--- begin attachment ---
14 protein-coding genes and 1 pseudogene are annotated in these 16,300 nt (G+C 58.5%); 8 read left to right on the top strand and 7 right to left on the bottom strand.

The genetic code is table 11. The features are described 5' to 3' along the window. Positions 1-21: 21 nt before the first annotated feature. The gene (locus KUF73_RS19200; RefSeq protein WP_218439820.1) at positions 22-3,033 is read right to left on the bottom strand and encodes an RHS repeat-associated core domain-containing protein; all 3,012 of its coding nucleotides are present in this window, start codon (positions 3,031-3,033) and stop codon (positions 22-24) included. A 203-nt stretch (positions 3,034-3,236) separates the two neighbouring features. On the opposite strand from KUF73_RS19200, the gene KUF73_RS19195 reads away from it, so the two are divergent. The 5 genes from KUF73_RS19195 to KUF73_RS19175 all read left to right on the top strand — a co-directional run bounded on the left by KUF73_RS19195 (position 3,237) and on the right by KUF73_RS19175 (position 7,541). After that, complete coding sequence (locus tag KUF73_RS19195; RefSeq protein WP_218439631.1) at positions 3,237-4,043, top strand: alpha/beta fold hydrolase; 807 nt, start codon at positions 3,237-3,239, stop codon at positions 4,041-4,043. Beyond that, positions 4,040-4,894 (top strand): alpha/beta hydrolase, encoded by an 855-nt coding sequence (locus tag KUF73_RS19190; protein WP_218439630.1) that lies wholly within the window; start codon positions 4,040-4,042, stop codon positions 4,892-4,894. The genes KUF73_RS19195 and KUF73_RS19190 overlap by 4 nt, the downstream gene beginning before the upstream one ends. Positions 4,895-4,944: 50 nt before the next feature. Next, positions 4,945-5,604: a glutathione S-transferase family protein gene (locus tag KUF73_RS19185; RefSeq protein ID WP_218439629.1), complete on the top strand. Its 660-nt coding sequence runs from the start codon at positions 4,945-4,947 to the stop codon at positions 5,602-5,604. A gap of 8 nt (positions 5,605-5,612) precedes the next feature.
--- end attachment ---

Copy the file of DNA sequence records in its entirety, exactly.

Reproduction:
14 protein-coding genes and 1 pseudogene are annotated in these 16,300 nt (G+C 58.5%); 8 read left to right on the top strand and 7 right to left on the bottom strand.

The genetic code is table 11. The features are described 5' to 3' along the window. Positions 1-21: 21 nt before the first annotated feature. The gene (locus KUF73_RS19200; RefSeq protein WP_218439820.1) at positions 22-3,033 is read right to left on the bottom strand and encodes an RHS repeat-associated core domain-containing protein; all 3,012 of its coding nucleotides are present in this window, start codon (positions 3,031-3,033) and stop codon (positions 22-24) included. A 203-nt stretch (positions 3,034-3,236) separates the two neighbouring features. On the opposite strand from KUF73_RS19200, the gene KUF73_RS19195 reads away from it, so the two are divergent. The 5 genes from KUF73_RS19195 to KUF73_RS19175 all read left to right on the top strand — a co-directional run bounded on the left by KUF73_RS19195 (position 3,237) and on the right by KUF73_RS19175 (position 7,541). After that, complete coding sequence (locus tag KUF73_RS19195; RefSeq protein WP_218439631.1) at positions 3,237-4,043, top strand: alpha/beta fold hydrolase; 807 nt, start codon at positions 3,237-3,239, stop codon at positions 4,041-4,043. Beyond that, positions 4,040-4,894 (top strand): alpha/beta hydrolase, encoded by an 855-nt coding sequence (locus tag KUF73_RS19190; protein WP_218439630.1) that lies wholly within the window; start codon positions 4,040-4,042, stop codon positions 4,892-4,894. The genes KUF73_RS19195 and KUF73_RS19190 overlap by 4 nt, the downstream gene beginning before the upstream one ends. Positions 4,895-4,944: 50 nt before the next feature. Next, positions 4,945-5,604: a glutathione S-transferase family protein gene (locus tag KUF73_RS19185; RefSeq protein ID WP_218439629.1), complete on the top strand. Its 660-nt coding sequence runs from the start codon at positions 4,945-4,947 to the stop codon at positions 5,602-5,604. A gap of 8 nt (positions 5,605-5,612) precedes the next feature.